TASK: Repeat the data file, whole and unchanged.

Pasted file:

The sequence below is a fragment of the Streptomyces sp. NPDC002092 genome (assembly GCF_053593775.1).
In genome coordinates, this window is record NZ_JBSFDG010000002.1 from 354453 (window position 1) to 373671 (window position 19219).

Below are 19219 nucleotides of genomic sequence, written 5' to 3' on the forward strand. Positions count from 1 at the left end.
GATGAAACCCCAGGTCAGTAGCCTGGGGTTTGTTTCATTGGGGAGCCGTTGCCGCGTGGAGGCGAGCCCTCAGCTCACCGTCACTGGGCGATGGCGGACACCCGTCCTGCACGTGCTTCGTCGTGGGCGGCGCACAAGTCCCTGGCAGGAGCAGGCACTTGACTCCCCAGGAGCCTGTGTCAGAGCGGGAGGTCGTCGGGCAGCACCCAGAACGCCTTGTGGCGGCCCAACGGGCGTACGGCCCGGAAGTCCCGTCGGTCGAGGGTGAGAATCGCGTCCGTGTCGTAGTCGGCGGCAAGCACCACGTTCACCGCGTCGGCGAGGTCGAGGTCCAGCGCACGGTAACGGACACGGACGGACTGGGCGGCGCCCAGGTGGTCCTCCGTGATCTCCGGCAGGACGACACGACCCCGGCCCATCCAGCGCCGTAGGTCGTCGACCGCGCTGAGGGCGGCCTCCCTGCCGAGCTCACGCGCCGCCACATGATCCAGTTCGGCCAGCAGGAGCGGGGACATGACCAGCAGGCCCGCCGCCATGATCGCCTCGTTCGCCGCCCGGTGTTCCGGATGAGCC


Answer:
The sequence below is a fragment of the Streptomyces sp. NPDC002092 genome (assembly GCF_053593775.1).
In genome coordinates, this window is record NZ_JBSFDG010000002.1 from 354453 (window position 1) to 373671 (window position 19219).

Below are 19219 nucleotides of genomic sequence, written 5' to 3' on the forward strand. Positions count from 1 at the left end.
GATGAAACCCCAGGTCAGTAGCCTGGGGTTTGTTTCATTGGGGAGCCGTTGCCGCGTGGAGGCGAGCCCTCAGCTCACCGTCACTGGGCGATGGCGGACACCCGTCCTGCACGTGCTTCGTCGTGGGCGGCGCACAAGTCCCTGGCAGGAGCAGGCACTTGACTCCCCAGGAGCCTGTGTCAGAGCGGGAGGTCGTCGGGCAGCACCCAGAACGCCTTGTGGCGGCCCAACGGGCGTACGGCCCGGAAGTCCCGTCGGTCGAGGGTGAGAATCGCGTCCGTGTCGTAGTCGGCGGCAAGCACCACGTTCACCGCGTCGGCGAGGTCGAGGTCCAGCGCACGGTAACGGACACGGACGGACTGGGCGGCGCCCAGGTGGTCCTCCGTGATCTCCGGCAGGACGACACGACCCCGGCCCATCCAGCGCCGTAGGTCGTCGACCGCGCTGAGGGCGGCCTCCCTGCCGAGCTCACGCGCCGCCACATGATCCAGTTCGGCCAGCAGGAGCGGGGACATGACCAGCAGGCCCGCCGCCATGATCGCCTCGTTCGCCGCCCGGTGTTCCGGATGAGCC